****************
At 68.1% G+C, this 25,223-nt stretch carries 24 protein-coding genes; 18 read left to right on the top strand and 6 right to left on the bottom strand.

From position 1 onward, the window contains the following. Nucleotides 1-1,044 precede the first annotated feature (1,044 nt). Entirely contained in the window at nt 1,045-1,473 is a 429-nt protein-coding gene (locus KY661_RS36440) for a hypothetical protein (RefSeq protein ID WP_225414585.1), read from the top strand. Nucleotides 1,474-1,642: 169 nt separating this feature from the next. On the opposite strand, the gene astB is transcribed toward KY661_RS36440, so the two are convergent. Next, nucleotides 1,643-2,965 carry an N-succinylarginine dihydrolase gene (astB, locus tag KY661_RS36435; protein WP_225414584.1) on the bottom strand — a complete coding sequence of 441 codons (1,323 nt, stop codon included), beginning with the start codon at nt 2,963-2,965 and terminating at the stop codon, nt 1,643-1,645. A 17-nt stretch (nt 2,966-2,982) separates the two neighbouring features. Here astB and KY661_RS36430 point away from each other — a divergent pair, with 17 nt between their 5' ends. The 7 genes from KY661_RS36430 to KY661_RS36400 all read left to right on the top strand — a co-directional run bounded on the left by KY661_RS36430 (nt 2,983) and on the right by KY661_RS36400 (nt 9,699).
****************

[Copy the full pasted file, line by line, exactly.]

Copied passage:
At 68.1% G+C, this 25,223-nt stretch carries 24 protein-coding genes; 18 read left to right on the top strand and 6 right to left on the bottom strand.

From position 1 onward, the window contains the following. Nucleotides 1-1,044 precede the first annotated feature (1,044 nt). Entirely contained in the window at nt 1,045-1,473 is a 429-nt protein-coding gene (locus KY661_RS36440) for a hypothetical protein (RefSeq protein ID WP_225414585.1), read from the top strand. Nucleotides 1,474-1,642: 169 nt separating this feature from the next. On the opposite strand, the gene astB is transcribed toward KY661_RS36440, so the two are convergent. Next, nucleotides 1,643-2,965 carry an N-succinylarginine dihydrolase gene (astB, locus tag KY661_RS36435; protein WP_225414584.1) on the bottom strand — a complete coding sequence of 441 codons (1,323 nt, stop codon included), beginning with the start codon at nt 2,963-2,965 and terminating at the stop codon, nt 1,643-1,645. A 17-nt stretch (nt 2,966-2,982) separates the two neighbouring features. Here astB and KY661_RS36430 point away from each other — a divergent pair, with 17 nt between their 5' ends. The 7 genes from KY661_RS36430 to KY661_RS36400 all read left to right on the top strand — a co-directional run bounded on the left by KY661_RS36430 (nt 2,983) and on the right by KY661_RS36400 (nt 9,699).